Saw behind the Great Wall... didn't like the brainwashing

In China they now have a huge graduation-like celebration for you when you turn 18 and when you graduate. Cap, gowns, and everything. A huge ordeal. Since they can't throw those huge ordeals for every single individual in high school, they group birthdays togethers by months or so to get a large enough group that it makes sense to spend all the time/money into throwing that event.

I was told earlier this week when I arrived in Shanghai, that my cousin was to have hers! I was excited to go. Still excited as I walked into her auditorium and took my seat, I finally got a little dissapointed as it started. It was person after person, speech after speech. Admittedly, I drifted off a little at one point. 

As an American-born Chinese with only a few years of Chinese school under my belt at the ages of 5-7, I could still pick up enough words to get the general gist of what was going on. After giving listening a try, that's when I started to get intrigued again...

I started really paying attention to what they were talking about and I heard them emphasize family, country, and traditions. OK, well that wasn't too troubling..

But then... all the newly crowned 18-year-olds stood up and began speaking an oath. From what I heard (and confirmed with my Dad sitting next to me) part of their oath was a long pledge to remain true, loyal, and supportive to the Communist party. 

Then, surely enough, one-by-one cohorts within the 18-year-old class started screaming out oaths in synch with each other. Practiced, rehearsed, brain-washed. All the good bits. It felt really reminiscent to the Hitler Youth videos I see on Youtube.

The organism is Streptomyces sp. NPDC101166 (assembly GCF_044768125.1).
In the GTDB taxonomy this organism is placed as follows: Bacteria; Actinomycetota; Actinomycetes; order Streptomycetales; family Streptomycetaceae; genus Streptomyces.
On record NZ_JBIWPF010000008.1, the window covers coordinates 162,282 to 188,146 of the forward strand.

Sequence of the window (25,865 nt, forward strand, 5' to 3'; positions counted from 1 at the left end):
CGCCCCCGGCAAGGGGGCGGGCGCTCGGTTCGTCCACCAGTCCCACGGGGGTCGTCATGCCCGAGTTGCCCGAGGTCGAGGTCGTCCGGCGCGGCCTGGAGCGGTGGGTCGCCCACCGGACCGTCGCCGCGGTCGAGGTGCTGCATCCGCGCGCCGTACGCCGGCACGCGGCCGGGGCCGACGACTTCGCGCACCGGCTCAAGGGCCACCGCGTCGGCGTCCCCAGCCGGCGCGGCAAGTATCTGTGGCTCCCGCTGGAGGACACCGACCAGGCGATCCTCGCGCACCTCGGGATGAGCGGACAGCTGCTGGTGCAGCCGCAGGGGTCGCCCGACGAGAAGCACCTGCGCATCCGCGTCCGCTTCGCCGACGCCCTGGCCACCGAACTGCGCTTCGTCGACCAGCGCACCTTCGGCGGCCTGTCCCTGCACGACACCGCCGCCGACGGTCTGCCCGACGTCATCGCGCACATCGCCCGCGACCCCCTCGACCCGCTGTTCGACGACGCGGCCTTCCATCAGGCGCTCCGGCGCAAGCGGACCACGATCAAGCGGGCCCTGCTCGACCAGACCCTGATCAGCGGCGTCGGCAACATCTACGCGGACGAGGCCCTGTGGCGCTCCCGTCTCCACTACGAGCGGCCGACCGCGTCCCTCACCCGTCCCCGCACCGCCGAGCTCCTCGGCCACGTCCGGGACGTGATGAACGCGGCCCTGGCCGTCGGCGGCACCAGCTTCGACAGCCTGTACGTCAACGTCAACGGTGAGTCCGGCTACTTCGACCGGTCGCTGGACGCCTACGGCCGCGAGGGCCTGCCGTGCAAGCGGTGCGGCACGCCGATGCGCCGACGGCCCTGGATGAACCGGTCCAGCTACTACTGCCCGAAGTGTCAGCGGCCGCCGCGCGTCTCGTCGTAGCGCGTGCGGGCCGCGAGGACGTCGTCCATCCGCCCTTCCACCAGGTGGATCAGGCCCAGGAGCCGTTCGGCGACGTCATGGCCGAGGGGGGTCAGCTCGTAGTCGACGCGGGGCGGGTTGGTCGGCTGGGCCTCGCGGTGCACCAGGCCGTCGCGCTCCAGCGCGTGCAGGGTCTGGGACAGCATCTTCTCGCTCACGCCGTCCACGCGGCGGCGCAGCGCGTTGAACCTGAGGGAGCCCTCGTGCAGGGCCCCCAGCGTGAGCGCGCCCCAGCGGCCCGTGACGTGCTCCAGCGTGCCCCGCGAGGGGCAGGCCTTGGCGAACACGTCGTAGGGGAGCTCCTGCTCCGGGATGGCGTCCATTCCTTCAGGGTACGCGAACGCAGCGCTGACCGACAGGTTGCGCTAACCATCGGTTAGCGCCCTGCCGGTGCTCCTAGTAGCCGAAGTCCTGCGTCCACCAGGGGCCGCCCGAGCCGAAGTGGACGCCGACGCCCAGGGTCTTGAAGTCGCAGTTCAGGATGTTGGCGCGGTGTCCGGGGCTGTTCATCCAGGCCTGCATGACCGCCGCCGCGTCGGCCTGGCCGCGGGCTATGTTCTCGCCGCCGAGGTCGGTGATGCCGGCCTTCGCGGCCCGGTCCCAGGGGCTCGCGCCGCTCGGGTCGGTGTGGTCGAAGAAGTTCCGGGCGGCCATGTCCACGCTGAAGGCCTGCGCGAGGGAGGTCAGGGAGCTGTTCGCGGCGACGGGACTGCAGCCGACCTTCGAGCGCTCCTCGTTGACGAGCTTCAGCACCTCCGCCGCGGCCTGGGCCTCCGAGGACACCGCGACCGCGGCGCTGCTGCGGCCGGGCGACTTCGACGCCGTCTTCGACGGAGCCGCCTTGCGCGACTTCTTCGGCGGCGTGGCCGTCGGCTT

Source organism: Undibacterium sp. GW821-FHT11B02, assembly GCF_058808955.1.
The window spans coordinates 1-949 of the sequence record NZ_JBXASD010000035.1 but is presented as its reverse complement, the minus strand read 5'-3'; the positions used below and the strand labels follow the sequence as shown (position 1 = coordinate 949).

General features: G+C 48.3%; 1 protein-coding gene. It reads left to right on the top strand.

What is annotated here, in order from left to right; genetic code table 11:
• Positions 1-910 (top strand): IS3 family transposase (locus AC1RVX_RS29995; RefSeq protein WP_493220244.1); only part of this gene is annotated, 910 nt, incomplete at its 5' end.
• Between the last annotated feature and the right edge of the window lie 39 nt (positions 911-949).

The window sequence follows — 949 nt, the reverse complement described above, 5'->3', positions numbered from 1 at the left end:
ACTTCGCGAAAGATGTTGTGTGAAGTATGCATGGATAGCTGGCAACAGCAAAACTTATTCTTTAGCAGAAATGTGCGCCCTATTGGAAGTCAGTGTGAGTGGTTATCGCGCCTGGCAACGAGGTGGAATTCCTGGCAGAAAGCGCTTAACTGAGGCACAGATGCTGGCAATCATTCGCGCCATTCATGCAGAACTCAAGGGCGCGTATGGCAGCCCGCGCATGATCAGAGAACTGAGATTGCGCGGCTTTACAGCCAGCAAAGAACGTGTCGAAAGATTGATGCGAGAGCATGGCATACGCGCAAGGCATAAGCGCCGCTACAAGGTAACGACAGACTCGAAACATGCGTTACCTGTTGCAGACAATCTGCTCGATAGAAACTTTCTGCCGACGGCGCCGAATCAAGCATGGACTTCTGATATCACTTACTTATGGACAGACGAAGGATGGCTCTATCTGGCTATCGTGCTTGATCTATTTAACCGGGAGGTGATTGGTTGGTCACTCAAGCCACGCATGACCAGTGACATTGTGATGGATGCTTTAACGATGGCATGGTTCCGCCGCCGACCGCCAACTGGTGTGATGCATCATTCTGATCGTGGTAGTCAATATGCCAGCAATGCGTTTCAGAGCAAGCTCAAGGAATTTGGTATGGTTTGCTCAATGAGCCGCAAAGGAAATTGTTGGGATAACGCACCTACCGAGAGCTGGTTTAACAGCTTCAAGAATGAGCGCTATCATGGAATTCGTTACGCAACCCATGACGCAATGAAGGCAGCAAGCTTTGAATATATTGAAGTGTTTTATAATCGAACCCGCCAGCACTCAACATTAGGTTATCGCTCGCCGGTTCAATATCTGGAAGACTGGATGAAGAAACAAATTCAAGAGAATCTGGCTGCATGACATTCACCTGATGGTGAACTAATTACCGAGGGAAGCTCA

And this was all supposed to be a celebration of the kids turning the ripe age of 18. But I couldn't stop picturing in my head a room full of top Chinese officials saying, "Hmm... OK we how can we brainwash these kids?"

"I have some great tactics we can use. Saw Germany use them successfully."

"Ok... now how do we get use them without being too open and getting criticized?"

"Hmm.. oh. Let's bring it to every school. Have a 'celebration' and do it then! And how can they criticize when we block ALL the things. lulz."


Oh right. That's the other thing. Along with the brainwashing, even if someone cared enough to talk about it they can't! All major social networks are blocked and the only one allowed (Weibo) is highly regulated by the Chinese government! 

It was really hard for me to see all that happening and realizing they couldn't do much about it. Noone could really get their voice heard that effectively even if they wanted too. I'm sure many people have thought about it, but realized rallying would be really tough.

And I talked to my Dad about it and he agreed the celebration was clearly a ruse to mask the brainwashing of these kids. And when I told him to bring it up with my Uncle, my Uncle agreed too but was very hesistant when talking about it. Not normally a shy person, he seemed that way when we brought it up.

My guess on it is that they've realized how badly the Chinese government is forcing their hand into their lives and how they have almost no say in it. So it's tough to face that fact, and easier to just try to pretend it's not happening. 

My dad told me a lot of Chinese are sympathetic to the censorship and brainwashing, because they feel it's the only way to main peace with such a large amount of people. Not only did I tell my Dad that's BS and that maybe the government should just act in the way that would not inspire riots, but also mentioned that it could clearly be a symptom of Stockhold Sydrome.

Anyways, today was a very eye opening experience. I'm really unsure about what it will take to fix these issues in China. Or if they ever will be fixed.

I told my Dad it's going to take a Ghandi of China - someone who can inspire a mass following, but who is not in it for the power. Because if someone likes power too much and gets traction, then it will just be another oppressive government taking over the old oppresive government.